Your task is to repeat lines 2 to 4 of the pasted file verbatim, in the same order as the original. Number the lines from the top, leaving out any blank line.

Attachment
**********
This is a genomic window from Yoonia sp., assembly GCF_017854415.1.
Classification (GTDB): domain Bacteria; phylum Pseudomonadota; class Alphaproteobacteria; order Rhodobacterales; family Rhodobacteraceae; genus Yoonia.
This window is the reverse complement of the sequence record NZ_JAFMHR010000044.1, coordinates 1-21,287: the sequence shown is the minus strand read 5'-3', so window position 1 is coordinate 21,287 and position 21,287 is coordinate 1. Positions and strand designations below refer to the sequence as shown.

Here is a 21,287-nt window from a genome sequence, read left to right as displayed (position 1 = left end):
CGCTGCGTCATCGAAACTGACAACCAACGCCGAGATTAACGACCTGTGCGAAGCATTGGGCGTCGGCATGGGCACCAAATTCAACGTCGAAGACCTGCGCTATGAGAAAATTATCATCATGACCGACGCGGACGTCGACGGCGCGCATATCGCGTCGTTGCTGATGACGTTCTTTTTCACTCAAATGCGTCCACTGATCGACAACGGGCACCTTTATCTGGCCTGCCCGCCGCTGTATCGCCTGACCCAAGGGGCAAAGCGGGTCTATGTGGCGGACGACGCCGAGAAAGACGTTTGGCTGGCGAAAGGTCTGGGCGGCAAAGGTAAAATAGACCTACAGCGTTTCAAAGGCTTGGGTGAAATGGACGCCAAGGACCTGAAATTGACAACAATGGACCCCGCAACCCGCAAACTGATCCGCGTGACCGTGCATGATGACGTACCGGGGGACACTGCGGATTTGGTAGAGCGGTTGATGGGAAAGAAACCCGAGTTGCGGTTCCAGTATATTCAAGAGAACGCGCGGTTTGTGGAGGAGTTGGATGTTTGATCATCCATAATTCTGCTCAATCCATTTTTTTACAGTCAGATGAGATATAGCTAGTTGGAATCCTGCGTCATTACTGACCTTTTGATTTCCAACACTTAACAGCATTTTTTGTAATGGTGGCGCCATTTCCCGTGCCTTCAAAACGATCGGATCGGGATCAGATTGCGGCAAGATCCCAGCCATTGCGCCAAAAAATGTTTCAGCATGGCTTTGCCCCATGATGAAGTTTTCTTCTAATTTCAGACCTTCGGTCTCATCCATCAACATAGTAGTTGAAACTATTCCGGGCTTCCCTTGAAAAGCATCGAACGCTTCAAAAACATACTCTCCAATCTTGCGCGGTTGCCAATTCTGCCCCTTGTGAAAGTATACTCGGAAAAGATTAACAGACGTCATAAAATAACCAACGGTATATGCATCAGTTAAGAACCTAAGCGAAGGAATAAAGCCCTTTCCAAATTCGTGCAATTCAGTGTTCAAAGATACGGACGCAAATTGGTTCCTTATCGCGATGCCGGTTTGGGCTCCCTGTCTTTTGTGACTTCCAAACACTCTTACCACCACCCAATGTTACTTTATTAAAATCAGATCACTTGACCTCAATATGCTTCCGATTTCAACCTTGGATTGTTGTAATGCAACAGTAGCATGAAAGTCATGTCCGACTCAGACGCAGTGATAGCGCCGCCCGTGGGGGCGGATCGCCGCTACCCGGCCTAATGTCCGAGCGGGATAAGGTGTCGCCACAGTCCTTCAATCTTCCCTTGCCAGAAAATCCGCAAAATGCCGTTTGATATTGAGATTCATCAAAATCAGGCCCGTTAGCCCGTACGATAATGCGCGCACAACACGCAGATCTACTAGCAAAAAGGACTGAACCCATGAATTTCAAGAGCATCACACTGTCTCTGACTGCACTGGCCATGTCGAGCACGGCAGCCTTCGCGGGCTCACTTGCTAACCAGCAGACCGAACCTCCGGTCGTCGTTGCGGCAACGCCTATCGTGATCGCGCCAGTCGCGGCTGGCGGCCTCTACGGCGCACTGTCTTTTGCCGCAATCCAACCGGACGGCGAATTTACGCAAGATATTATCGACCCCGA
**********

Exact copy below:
Classification (GTDB): domain Bacteria; phylum Pseudomonadota; class Alphaproteobacteria; order Rhodobacterales; family Rhodobacteraceae; genus Yoonia.
This window is the reverse complement of the sequence record NZ_JAFMHR010000044.1, coordinates 1-21,287: the sequence shown is the minus strand read 5'-3', so window position 1 is coordinate 21,287 and position 21,287 is coordinate 1. Positions and strand designations below refer to the sequence as shown.

Here is a 21,287-nt window from a genome sequence, read left to right as displayed (position 1 = left end):